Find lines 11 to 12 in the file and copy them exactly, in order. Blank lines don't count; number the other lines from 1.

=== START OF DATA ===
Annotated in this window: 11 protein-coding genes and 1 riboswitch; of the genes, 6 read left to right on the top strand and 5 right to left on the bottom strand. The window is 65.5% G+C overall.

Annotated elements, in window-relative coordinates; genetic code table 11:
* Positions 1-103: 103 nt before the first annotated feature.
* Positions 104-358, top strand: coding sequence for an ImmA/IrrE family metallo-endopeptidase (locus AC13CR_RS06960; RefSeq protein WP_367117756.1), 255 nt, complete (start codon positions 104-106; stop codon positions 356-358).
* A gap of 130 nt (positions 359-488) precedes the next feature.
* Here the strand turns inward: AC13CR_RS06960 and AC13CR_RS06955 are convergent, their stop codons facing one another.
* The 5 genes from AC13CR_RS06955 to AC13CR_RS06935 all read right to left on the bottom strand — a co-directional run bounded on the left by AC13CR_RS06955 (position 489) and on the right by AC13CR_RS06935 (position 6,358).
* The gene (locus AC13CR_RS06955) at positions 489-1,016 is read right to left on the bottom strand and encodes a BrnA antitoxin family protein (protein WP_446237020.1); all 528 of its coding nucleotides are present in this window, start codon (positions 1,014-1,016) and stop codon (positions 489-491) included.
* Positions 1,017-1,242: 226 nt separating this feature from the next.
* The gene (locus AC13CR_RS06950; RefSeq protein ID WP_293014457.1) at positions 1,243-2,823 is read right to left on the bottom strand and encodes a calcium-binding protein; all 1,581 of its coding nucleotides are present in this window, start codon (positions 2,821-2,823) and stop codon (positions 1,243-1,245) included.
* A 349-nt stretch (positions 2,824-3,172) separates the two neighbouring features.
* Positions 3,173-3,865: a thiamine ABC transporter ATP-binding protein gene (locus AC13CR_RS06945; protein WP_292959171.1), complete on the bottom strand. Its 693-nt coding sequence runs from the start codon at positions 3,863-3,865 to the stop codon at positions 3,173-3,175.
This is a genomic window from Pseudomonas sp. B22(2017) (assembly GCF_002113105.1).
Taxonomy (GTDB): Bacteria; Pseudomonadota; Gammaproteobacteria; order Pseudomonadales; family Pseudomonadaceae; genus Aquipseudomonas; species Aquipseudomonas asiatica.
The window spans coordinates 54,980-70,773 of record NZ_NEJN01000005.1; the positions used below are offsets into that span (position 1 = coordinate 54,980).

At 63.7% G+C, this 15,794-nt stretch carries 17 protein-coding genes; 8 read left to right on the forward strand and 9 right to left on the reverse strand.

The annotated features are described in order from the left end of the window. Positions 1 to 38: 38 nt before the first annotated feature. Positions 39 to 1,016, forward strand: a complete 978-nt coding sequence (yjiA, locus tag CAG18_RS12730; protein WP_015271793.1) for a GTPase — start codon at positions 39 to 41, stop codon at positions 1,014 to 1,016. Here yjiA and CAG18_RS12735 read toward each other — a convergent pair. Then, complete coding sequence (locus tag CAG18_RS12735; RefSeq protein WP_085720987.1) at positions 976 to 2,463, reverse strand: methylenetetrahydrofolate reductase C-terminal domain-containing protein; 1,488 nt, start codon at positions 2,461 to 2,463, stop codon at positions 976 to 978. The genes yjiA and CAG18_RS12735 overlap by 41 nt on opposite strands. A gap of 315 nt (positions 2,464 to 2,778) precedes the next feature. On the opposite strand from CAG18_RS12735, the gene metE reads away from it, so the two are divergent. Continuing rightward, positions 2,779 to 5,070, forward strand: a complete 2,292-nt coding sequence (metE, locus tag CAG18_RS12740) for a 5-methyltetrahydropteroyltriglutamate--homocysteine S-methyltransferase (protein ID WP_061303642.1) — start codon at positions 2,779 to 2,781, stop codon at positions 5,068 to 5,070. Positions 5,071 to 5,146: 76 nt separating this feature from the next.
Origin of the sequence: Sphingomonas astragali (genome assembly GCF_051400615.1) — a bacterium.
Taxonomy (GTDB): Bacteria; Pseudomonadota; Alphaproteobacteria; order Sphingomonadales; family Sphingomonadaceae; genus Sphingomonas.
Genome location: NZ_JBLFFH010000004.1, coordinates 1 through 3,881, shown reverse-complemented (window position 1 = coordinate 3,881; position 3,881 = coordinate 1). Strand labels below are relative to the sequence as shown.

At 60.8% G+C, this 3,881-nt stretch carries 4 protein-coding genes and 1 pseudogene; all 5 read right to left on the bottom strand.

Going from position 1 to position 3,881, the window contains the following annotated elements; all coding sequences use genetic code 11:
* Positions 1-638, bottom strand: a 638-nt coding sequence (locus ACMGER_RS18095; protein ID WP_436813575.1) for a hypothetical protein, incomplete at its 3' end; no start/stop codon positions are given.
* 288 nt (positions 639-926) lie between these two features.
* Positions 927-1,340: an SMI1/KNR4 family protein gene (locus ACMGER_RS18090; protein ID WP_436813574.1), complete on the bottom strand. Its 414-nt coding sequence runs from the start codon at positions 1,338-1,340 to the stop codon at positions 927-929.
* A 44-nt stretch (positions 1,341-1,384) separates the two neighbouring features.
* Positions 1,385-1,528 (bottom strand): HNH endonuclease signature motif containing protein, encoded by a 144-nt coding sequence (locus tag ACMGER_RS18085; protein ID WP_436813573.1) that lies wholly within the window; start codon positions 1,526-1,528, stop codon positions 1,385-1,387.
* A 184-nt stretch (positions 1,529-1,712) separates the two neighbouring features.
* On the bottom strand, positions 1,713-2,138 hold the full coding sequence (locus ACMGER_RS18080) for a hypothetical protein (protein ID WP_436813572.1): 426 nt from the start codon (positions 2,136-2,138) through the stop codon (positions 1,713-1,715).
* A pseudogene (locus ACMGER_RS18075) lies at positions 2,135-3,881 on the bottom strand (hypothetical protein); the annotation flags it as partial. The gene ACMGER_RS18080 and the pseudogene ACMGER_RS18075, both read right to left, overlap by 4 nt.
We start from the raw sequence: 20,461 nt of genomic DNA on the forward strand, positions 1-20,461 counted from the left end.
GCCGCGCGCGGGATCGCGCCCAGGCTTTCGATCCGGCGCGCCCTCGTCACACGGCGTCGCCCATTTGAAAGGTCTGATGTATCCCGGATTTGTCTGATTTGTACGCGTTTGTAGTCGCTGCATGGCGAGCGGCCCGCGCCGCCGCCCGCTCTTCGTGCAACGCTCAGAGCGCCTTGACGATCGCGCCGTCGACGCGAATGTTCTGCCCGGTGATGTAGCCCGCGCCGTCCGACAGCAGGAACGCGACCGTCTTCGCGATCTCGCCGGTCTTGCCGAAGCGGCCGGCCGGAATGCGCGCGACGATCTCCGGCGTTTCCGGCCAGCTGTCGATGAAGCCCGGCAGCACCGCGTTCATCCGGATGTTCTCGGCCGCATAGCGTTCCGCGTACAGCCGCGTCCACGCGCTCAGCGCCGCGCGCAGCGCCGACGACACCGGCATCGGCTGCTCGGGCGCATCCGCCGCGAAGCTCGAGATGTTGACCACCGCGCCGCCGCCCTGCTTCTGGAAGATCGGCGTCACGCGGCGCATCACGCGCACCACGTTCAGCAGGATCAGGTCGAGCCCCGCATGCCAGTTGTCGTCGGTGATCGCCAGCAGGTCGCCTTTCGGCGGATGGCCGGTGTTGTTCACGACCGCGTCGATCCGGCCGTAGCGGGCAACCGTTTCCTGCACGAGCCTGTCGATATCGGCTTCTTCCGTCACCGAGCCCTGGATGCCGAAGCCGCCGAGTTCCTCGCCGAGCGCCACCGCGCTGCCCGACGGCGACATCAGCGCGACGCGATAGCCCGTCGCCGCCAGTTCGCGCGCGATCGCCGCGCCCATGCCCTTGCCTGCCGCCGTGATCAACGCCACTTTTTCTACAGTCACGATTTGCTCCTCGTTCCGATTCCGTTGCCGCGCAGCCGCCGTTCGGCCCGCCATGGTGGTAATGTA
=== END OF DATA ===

* A 349-nt stretch (positions 2,824-3,172) separates the two neighbouring features.
* Positions 3,173-3,865: a thiamine ABC transporter ATP-binding protein gene (locus AC13CR_RS06945; protein WP_292959171.1), complete on the bottom strand. Its 693-nt coding sequence runs from the start codon at positions 3,863-3,865 to the stop codon at positions 3,173-3,175.